[vtk-developers] Python 3 and unicode

David Gobbi david.gobbi at gmail.com
Sun Aug 23 20:59:18 EDT 2015

Hi All,

I'd like to briefly describe the way that the Python 3 wrapping currently
handles unicode, before soliciting advice on how things could be improved.

First, note that there are two ways you can provide a string to the
wrappers: as a unicode str() object, or as an 8-bit bytes() object.  These
are illustrated in the following example:

    a = vtkStringArray()

In the first case, the wrappers silently convert the python unicode str()
to a C++ utf-8 string, which is stored in the array. In the second case, a
unicode object is explicitly converted into a latin1-encoded bytes()
object, which is stored as a C++ string.

When you try to get the strings out of the array, python has no way of
knowing what encoding was used.  Right now, it assumes utf-8:

    => 'ç'
    => UnicodeDecodeError: 'utf-8' codec can't decode byte 0xe7 in position
0: unexpected end of data

This isn't a good situation.  If the string isn't stored as utf-8 (or
ascii), then retrieving it is impossible.  I have an easy fix that provides
a 95% solution, but I'd like advice before implementing it.  Here's the fix:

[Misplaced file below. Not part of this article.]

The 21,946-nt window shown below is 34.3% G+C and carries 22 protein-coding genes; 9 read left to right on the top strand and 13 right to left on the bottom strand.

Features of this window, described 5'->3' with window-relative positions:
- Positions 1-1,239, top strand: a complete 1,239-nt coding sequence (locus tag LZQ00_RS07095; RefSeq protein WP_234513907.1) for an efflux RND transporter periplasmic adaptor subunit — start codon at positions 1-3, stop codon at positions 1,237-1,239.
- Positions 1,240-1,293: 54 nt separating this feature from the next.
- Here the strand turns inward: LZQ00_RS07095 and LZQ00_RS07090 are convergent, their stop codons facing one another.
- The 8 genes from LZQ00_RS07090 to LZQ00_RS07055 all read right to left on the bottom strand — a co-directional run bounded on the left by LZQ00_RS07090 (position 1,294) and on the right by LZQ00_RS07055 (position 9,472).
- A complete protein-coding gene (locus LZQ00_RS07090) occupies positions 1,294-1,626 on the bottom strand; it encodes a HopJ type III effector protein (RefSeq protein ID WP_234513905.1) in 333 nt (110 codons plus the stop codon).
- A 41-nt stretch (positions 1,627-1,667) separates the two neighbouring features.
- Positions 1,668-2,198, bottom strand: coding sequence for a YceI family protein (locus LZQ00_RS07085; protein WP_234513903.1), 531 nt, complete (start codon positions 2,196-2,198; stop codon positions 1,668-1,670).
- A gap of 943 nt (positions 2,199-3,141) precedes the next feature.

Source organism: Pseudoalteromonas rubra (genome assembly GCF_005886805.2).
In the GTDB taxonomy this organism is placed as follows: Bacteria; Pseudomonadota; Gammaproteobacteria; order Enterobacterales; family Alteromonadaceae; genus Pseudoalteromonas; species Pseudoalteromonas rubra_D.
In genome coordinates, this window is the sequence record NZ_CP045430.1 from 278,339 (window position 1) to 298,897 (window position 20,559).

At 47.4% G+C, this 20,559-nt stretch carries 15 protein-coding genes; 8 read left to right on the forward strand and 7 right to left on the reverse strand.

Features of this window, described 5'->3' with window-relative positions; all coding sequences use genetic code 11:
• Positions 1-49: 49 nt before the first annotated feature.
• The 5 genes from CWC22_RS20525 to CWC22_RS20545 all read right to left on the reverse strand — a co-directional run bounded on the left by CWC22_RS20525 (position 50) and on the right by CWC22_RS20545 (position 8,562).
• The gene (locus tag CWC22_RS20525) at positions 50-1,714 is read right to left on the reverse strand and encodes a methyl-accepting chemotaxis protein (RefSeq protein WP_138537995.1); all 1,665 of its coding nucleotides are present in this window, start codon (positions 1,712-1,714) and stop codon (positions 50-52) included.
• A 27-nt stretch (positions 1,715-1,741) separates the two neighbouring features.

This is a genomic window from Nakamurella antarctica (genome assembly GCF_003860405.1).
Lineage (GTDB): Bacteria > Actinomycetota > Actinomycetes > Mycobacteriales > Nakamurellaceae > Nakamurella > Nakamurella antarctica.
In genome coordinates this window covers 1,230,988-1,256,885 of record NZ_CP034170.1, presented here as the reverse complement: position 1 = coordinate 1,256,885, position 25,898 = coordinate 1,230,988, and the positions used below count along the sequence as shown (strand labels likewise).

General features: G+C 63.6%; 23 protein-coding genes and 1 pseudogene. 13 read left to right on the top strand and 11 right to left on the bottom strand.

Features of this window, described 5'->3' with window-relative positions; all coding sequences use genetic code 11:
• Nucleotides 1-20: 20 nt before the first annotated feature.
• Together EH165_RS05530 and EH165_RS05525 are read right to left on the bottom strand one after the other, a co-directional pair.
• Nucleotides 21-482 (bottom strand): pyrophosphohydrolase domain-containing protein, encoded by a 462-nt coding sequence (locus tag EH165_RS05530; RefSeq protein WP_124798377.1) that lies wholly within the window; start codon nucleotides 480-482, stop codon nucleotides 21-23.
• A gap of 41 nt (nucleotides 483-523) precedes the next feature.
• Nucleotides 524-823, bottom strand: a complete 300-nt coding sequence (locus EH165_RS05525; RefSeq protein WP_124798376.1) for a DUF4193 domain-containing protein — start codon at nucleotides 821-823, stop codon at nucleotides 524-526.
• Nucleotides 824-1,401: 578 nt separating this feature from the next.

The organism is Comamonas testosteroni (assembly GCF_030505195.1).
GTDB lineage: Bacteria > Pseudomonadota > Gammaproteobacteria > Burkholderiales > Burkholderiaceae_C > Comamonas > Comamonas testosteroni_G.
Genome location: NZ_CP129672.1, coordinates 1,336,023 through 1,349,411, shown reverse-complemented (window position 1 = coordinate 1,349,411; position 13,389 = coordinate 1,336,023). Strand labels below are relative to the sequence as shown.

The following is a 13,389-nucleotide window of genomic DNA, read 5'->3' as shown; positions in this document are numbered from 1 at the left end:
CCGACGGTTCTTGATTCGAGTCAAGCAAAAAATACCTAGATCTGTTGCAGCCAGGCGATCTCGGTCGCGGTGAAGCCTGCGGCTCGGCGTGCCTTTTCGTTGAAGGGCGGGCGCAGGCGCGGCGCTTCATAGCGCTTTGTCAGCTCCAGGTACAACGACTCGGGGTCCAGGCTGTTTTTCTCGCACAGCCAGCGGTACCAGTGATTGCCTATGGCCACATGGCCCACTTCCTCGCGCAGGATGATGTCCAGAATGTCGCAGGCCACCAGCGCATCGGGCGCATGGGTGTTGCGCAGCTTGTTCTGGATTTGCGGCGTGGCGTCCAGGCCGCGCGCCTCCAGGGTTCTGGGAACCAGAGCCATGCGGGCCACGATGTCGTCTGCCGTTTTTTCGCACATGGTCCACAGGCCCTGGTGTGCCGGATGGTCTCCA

The wrappers will always try to decode VTK 8-bit strings as utf-8 and
return a Python 3 str() object.  But if that fails, then rather than
raising an exception, the wrappers will keep the string in its original
encoding and return it as a bytes() object.  Going back to the example:

    => 'ç'
    => b'\xe7'
    => 'ç'

In other words, if you use something other than ascii or utf-8, then it's
your responsibility to do the encoding and decoding.  Or, you can leave the
value as an 8-bit bytes() object and simply pass it along (for example if
you are getting a string from an array, and then setting it as the filename
for a reader).

I think this is a good solution, but here is why it's only a 95% solution.
In the above scenario, the wrappers will always attempt to decode 8-bit
strings as utf-8, and only if that fails will they return a raw bytes()
object. So the wrappers might return a unicode str() for something that was
not stored as utf-8!  In this case, you would have to:

a) check to see if the value is a str() or a bytes() object
b) if it is a bytes object, decode as e.g. latin1
c) if it is a str object, encode as utf-8 and then decode as e.g. latin1

Because I'm a utf-8 chauvinist, my main concern is that people who use
utf-8 don't have to do anything special.  It bothers me a bit that people
who use other encodings need to jump through these hoops, but I can live
with that.

Any opinions, advice, or requests for clarification?

 - David
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